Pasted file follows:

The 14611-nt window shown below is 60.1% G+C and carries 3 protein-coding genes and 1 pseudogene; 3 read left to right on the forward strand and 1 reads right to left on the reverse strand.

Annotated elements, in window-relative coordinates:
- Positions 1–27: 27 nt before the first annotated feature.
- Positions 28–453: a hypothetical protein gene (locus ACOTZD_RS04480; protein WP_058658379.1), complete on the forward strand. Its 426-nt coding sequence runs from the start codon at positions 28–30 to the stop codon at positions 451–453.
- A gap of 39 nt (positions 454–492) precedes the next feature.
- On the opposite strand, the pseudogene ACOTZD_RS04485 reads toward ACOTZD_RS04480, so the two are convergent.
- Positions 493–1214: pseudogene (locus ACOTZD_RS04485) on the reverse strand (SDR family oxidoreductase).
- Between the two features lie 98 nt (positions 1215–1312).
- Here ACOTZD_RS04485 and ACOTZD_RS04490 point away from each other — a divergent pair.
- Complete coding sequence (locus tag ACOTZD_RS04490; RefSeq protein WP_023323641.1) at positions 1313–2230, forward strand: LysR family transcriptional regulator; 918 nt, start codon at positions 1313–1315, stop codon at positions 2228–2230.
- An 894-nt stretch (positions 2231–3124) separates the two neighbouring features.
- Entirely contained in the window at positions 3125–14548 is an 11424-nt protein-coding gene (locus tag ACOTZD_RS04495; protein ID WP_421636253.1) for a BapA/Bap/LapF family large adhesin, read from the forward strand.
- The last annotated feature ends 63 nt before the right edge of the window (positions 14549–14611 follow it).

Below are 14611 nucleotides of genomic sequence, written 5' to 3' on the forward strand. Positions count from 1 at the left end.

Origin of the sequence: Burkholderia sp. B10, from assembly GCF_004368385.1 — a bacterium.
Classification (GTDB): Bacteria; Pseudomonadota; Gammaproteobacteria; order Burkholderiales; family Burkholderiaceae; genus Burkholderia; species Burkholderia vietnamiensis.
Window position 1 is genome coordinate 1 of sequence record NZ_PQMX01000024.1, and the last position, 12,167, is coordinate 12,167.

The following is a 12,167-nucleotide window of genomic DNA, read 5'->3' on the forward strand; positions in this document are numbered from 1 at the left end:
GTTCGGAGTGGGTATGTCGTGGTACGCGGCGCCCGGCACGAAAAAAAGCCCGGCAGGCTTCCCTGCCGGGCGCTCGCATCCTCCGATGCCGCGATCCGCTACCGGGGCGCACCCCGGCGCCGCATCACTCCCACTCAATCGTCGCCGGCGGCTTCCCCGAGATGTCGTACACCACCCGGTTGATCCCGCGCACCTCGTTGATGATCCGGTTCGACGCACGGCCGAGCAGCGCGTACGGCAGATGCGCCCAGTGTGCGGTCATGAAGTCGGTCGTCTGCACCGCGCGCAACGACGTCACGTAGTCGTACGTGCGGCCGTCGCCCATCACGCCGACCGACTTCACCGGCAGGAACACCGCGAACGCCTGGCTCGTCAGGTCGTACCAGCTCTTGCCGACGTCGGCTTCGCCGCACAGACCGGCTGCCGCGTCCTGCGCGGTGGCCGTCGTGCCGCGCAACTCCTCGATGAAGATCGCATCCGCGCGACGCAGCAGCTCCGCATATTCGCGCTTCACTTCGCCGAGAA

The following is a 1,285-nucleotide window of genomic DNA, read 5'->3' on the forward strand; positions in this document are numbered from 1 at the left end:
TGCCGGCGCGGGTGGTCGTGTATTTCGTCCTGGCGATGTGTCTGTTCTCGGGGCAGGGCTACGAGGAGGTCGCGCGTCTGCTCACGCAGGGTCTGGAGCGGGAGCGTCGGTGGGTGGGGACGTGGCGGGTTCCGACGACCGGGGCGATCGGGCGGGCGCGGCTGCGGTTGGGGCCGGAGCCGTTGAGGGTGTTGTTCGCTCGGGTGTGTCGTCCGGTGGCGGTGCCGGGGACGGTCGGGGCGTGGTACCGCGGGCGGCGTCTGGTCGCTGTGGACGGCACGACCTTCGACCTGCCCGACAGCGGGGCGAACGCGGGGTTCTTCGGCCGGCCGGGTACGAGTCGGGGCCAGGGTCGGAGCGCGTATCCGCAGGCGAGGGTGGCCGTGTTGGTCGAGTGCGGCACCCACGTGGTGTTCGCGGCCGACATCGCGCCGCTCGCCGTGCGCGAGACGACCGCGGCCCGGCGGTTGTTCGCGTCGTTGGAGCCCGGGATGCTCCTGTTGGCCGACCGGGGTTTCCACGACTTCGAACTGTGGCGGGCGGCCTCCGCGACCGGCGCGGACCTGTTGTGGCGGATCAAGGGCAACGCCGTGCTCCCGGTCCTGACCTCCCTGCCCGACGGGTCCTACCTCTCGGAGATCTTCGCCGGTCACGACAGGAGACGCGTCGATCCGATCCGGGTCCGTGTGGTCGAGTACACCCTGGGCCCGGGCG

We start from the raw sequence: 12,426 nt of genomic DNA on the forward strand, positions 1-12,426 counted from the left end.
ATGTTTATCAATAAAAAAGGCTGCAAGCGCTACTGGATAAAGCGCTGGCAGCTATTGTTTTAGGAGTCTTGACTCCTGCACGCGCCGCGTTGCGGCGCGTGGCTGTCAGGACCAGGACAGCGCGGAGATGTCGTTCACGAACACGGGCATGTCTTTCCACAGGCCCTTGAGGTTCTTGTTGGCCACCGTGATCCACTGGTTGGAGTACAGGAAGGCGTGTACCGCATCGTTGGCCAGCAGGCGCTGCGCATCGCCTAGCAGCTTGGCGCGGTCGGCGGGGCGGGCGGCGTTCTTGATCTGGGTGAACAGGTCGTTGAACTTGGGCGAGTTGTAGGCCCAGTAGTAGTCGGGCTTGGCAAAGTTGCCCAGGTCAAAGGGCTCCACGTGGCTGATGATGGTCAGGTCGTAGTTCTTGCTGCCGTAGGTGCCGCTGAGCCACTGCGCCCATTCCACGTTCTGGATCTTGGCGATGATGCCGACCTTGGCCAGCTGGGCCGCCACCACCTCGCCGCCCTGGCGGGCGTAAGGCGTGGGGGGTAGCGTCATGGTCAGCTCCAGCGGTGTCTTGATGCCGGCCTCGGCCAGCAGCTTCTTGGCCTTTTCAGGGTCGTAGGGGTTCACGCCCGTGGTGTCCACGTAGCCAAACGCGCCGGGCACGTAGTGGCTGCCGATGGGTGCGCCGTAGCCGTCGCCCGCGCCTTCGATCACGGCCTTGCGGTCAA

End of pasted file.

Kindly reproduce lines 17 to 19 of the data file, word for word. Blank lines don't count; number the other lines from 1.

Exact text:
Window position 1 is genome coordinate 1 of sequence record NZ_PQMX01000024.1, and the last position, 12,167, is coordinate 12,167.

The following is a 12,167-nucleotide window of genomic DNA, read 5'->3' on the forward strand; positions in this document are numbered from 1 at the left end:
GTTCGGAGTGGGTATGTCGTGGTACGCGGCGCCCGGCACGAAAAAAAGCCCGGCAGGCTTCCCTGCCGGGCGCTCGCATCCTCCGATGCCGCGATCCGCTACCGGGGCGCACCCCGGCGCCGCATCACTCCCACTCAATCGTCGCCGGCGGCTTCCCCGAGATGTCGTACACCACCCGGTTGATCCCGCGCACCTCGTTGATGATCCGGTTCGACGCACGGCCGAGCAGCGCGTACGGCAGATGCGCCCAGTGTGCGGTCATGAAGTCGGTCGTCTGCACCGCGCGCAACGACGTCACGTAGTCGTACGTGCGGCCGTCGCCCATCACGCCGACCGACTTCACCGGCAGGAACACCGCGAACGCCTGGCTCGTCAGGTCGTACCAGCTCTTGCCGACGTCGGCTTCGCCGCACAGACCGGCTGCCGCGTCCTGCGCGGTGGCCGTCGTGCCGCGCAACTCCTCGATGAAGATCGCATCCGCGCGACGCAGCAGCTCCGCATATTCGCGCTTCACTTCGCCGAGAA